Senate Majority Leader Harry Reid acknowledged Monday he "simply misspoke" when comparing the devastation left behind Hurricane Katrina, the 2005 storm which pounded the Gulf Coast, and Superstorm Sandy.
"In my recent comments criticizing House Republicans for threatening to betray Congress' tradition of providing aid to disaster victims in a timely fashion regardless of region, I simply misspoke," he said in a statement.
On Friday -- the first full day of the new Congress -- Reid said on the Senate floor that "it's too bad that it's taking so long" to approve an aid package for the East Coast states impacted by the storm.
"When we had that devastating Katrina, we were there within days taking care of Mississippi, Alabama, and especially Louisiana. Within days," Reid said. "We are now past two months with the people of New York. And the people of New Orleans and that area -- they were hurt, but nothing in comparison to what has happened to the people of New England."
Katrina was responsible for 1,833 deaths and Sandy claimed at least 113 lives in the U.S.
The Senate had approved a $60.4 billion relief packagefor Sandy victims a week earlier, but because House Speaker John Boehner did not call for a vote on the measure in the House, the legislative process had to start over in the new Congress, which took office Thursday. Members from the affected states said they had been promised a vote, but it was ultimately scrapped as Congress wrangled over the fiscal cliff.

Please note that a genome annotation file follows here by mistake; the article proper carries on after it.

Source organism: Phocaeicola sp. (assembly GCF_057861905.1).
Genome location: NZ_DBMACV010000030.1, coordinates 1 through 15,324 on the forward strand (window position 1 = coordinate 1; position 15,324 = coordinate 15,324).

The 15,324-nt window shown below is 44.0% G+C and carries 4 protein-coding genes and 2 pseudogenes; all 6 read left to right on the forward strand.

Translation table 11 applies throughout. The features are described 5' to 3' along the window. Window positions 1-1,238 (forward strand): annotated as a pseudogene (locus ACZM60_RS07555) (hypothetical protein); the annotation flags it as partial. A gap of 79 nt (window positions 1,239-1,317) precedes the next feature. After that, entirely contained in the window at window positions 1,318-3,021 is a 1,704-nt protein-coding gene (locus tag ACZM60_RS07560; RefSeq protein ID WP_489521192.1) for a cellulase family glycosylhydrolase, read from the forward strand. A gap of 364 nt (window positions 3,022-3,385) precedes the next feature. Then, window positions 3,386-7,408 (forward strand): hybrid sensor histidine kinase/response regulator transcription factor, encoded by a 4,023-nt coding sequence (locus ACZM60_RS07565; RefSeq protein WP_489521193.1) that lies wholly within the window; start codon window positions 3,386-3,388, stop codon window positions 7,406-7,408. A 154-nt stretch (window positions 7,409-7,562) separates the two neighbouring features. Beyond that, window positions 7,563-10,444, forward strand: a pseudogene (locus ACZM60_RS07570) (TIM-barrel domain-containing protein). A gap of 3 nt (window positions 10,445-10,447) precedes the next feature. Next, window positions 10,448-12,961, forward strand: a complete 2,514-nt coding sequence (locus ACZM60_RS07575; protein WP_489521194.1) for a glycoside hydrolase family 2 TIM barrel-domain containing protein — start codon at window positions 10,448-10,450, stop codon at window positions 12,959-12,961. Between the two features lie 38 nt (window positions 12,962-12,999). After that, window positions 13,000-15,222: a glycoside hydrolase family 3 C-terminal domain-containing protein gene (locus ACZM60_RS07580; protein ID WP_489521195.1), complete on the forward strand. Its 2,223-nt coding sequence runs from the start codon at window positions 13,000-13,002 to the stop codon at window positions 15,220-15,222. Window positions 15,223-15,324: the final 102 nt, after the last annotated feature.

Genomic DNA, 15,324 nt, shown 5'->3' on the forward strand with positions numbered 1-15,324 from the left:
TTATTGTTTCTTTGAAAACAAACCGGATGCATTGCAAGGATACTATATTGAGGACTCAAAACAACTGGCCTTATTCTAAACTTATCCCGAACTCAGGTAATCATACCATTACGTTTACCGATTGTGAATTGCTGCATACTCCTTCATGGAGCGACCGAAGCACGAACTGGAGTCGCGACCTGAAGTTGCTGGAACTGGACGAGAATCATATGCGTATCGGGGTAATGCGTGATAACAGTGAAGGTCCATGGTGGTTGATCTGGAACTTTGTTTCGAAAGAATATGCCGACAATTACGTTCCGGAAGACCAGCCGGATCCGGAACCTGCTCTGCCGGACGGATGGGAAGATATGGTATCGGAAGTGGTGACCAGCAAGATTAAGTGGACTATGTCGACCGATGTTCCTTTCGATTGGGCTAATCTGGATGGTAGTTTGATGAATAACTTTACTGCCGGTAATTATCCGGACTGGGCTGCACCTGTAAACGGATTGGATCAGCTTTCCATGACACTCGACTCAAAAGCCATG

The measure which passed the new Congress and which Obama signed into law amounted to $9.7 billion in aid, primarily to fund the federal government's flood insurance program.
Congress will consider a larger $51 billion package later this month, but some members are concerned it contains unnecessary, "pork" spending.
Both storms were expensive, and at the time Katrina was said to be the "costliest hurricane in U.S. history." The Federal Emergency Management Agency put the bill for Katrina at $180 million.
The federal flood insurance program paid out $16.1 billion in claims.
Repair estimates from the governors of New York and New Jersey, the two states hit hardest by Sandy, are nearly $80 billion, well above some experts' early estimates of $30 to $50 billion.
Reid pointed to displacement figures as evidence of Sandy's wrath, referring to the states as part of New England.
"Almost a million people lost their homes," he said. "That's homes not people in those homes. So I think it's just really unfortunate that we don't have the relief for New Jersey and the rest of New England already. "
The remainder of Reid's statement on Monday, which he did not describe as an apology, touted his own efforts on storm relief: "I am proud to have been an advocate for disaster victims in the face of Republican foot-dragging, from Hurricane Katrina to Hurricane Sandy, from fires in the west to tornadoes in the Midwest. I have worked hard with Senator [Mary] Landrieu [D-Louisiana] to ensure that the people of the Gulf Coast have the resources they need to fully recover, and I will continue to advocate on their behalf until the region is fully recovered."